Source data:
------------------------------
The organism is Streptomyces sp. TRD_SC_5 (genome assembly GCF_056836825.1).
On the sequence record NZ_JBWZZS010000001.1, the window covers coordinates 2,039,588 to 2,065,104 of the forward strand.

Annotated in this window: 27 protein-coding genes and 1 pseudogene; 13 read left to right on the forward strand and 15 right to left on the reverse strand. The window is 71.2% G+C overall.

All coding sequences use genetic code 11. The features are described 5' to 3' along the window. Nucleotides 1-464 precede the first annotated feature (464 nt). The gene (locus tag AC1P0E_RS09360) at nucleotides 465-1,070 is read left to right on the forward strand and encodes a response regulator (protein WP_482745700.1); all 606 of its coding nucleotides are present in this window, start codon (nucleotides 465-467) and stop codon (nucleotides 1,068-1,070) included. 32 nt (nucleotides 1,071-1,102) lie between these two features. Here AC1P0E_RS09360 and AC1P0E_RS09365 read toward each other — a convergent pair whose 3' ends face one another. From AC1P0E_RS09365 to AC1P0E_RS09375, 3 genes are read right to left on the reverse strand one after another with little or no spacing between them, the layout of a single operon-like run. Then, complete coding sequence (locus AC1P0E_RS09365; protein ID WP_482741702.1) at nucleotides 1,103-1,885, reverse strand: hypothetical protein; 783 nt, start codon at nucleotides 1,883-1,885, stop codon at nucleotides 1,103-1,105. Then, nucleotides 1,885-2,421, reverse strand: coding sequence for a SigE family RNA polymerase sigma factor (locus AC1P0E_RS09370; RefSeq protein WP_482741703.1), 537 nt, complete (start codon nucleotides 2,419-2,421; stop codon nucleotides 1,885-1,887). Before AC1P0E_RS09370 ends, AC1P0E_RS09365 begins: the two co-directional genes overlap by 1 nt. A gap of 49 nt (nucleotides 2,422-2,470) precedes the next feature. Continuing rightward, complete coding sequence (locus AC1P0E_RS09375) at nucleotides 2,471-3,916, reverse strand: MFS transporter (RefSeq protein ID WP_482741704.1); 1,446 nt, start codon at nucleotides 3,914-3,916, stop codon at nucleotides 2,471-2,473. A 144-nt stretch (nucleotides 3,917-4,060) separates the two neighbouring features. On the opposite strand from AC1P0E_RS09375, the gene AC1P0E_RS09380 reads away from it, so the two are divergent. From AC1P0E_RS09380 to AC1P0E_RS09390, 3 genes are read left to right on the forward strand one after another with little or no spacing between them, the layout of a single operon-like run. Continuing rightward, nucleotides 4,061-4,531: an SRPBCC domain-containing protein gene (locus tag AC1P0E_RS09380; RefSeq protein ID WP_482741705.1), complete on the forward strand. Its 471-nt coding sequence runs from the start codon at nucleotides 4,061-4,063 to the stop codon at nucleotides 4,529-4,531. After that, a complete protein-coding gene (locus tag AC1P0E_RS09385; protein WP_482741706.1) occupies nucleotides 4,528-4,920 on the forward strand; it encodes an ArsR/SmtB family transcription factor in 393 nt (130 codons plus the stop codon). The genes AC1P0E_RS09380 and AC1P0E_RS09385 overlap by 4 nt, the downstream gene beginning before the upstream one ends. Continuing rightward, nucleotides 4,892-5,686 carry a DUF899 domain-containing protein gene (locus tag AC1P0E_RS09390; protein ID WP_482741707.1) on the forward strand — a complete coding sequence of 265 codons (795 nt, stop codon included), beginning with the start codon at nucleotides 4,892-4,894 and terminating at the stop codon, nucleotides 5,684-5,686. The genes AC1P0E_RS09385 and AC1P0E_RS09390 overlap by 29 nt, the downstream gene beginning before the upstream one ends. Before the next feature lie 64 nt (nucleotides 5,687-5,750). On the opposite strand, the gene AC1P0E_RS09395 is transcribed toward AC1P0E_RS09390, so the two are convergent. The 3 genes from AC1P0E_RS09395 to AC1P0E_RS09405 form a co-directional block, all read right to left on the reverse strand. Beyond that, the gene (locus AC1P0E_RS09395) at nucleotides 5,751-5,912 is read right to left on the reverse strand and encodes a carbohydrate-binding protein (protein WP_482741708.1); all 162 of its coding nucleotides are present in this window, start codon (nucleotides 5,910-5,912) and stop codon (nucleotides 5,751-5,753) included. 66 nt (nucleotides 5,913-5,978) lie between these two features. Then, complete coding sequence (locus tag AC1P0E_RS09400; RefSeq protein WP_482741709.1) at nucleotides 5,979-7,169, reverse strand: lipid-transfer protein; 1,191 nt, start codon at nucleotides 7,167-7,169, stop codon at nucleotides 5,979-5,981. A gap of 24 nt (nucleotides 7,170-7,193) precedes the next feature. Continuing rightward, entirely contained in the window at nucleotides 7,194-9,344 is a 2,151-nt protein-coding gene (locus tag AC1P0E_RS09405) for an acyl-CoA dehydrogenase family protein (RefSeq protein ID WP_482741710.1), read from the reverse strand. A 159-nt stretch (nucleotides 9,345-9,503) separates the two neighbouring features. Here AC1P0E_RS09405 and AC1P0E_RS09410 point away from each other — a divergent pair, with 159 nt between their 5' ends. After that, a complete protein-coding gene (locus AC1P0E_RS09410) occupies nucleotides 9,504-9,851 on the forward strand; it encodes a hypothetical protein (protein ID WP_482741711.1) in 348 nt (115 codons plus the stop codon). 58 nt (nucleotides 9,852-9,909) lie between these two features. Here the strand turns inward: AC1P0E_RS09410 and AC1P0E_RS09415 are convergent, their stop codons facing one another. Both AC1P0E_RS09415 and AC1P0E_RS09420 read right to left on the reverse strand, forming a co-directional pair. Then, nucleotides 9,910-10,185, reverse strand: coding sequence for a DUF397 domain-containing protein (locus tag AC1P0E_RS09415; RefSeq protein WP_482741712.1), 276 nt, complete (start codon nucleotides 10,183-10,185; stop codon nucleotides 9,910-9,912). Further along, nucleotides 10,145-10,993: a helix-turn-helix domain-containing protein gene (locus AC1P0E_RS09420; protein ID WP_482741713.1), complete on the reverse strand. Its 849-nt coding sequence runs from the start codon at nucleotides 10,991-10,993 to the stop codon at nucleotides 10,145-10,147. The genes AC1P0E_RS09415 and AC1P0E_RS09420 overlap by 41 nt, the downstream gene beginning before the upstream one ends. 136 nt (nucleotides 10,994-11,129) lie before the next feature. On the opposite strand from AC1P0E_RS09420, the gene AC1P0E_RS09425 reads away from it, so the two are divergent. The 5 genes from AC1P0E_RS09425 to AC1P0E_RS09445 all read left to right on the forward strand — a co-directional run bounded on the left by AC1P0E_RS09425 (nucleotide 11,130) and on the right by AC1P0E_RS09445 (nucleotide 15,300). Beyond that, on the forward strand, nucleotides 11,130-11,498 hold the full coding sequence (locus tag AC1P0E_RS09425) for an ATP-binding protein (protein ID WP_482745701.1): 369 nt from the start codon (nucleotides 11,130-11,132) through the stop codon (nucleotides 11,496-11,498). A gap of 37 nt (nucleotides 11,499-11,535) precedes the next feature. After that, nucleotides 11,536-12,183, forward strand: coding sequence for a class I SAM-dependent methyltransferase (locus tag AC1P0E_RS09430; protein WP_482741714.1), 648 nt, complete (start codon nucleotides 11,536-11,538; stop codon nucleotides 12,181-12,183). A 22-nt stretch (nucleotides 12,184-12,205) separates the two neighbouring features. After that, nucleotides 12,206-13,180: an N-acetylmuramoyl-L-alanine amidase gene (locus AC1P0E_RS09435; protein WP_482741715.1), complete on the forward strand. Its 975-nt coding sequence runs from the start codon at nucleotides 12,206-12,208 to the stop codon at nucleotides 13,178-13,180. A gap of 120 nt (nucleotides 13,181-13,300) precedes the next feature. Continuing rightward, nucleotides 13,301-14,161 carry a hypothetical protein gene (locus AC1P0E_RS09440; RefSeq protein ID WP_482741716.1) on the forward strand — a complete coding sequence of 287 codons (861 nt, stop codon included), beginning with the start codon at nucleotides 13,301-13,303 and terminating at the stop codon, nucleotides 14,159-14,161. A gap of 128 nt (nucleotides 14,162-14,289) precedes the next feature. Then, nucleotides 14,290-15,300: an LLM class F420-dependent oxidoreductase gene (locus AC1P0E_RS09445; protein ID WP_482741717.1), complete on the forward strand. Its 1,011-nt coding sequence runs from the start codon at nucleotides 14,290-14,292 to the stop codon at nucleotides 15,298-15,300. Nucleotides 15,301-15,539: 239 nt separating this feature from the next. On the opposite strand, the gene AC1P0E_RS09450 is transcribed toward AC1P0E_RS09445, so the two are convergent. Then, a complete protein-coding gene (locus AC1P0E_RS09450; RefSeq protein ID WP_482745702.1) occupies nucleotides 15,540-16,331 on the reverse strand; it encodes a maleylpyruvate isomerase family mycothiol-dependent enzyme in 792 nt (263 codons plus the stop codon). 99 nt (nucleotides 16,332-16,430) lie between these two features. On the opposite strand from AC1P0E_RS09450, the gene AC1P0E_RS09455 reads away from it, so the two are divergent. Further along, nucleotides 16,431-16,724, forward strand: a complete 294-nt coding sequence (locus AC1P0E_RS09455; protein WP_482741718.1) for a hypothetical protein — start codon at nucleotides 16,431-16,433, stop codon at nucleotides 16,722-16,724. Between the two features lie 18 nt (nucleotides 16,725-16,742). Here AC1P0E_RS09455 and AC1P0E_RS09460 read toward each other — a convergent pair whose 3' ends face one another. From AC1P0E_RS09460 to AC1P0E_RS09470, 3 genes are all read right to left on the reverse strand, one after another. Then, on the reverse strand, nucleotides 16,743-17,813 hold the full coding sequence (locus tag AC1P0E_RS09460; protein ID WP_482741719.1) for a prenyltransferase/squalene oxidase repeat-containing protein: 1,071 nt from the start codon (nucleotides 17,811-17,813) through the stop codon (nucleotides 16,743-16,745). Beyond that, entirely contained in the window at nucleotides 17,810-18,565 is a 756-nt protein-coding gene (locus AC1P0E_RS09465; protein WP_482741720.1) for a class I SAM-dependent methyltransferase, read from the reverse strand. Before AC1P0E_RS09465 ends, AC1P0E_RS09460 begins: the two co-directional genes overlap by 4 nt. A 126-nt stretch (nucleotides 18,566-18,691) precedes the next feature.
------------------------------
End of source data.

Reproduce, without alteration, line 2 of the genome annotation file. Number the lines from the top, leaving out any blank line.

On the sequence record NZ_JBWZZS010000001.1, the window covers coordinates 2,039,588 to 2,065,104 of the forward strand.